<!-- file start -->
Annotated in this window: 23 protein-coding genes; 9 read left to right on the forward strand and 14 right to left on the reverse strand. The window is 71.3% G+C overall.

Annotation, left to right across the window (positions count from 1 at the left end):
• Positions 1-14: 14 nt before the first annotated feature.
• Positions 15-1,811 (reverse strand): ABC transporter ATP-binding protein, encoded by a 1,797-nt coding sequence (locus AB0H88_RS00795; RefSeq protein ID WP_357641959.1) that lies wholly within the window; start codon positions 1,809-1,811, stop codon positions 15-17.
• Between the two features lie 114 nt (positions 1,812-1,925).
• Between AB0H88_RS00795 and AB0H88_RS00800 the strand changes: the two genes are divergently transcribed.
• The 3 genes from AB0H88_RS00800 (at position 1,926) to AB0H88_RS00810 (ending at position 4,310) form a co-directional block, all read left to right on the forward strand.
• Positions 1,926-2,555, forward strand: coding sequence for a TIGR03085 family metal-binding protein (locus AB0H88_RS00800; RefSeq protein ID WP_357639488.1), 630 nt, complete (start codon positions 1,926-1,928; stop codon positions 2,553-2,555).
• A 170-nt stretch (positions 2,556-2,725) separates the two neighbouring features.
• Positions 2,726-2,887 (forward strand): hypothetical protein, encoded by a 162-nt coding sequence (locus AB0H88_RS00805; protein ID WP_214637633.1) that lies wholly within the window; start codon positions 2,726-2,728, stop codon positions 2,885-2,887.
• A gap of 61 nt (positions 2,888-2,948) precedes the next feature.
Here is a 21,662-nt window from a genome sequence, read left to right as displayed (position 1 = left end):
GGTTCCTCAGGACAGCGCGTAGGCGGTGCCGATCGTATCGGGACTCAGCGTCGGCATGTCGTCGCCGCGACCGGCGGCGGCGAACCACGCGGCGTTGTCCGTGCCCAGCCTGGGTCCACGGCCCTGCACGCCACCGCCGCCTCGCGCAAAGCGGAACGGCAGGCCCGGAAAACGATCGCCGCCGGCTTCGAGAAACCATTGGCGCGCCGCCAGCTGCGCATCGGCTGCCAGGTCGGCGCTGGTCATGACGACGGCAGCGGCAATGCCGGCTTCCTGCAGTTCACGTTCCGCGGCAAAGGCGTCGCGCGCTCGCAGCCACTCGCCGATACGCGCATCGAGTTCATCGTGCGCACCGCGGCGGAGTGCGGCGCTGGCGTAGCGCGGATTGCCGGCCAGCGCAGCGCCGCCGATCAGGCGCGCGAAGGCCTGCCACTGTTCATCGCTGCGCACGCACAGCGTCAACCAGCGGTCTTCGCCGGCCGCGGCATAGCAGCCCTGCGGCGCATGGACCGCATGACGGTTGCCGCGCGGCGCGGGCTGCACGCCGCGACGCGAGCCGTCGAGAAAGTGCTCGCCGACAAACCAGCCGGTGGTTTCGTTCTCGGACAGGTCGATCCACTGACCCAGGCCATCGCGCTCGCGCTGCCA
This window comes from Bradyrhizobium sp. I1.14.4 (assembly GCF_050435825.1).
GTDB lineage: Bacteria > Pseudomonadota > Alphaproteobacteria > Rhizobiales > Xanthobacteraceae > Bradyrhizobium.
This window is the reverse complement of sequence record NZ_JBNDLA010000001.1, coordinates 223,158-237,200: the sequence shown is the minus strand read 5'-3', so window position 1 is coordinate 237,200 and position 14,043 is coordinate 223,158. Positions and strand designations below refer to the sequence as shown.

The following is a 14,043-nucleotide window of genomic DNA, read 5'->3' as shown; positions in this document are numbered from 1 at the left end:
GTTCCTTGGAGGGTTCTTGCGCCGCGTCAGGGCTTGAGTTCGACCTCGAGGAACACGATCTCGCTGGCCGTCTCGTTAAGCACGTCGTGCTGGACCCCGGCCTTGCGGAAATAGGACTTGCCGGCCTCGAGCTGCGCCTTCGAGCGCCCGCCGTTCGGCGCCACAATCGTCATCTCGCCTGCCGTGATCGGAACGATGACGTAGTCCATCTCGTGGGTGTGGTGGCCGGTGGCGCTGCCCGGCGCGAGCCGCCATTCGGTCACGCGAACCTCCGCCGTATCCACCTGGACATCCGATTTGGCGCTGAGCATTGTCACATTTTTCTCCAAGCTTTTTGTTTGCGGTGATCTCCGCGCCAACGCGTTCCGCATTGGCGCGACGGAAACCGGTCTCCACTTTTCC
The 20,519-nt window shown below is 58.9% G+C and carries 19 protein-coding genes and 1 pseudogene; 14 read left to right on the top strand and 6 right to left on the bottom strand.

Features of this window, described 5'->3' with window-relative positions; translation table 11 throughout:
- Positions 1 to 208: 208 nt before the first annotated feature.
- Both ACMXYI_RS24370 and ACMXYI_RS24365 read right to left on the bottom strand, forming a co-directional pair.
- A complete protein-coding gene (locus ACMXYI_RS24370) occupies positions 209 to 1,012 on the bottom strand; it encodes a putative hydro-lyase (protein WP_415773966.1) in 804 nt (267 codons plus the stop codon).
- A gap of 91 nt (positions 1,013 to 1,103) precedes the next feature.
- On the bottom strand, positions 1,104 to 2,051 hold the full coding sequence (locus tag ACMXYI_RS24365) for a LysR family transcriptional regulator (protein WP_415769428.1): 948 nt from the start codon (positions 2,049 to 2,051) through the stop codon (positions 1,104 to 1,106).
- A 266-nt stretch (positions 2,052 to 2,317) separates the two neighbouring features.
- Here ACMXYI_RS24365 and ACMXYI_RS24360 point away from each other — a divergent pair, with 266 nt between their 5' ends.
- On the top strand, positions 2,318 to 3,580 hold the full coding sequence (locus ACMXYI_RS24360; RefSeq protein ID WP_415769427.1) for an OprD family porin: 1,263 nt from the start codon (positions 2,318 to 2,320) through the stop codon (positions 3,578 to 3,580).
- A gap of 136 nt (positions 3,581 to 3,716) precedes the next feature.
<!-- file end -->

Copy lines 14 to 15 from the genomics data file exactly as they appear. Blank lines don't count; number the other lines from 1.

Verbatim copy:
This window comes from Bradyrhizobium sp. I1.14.4 (assembly GCF_050435825.1).
GTDB lineage: Bacteria > Pseudomonadota > Alphaproteobacteria > Rhizobiales > Xanthobacteraceae > Bradyrhizobium.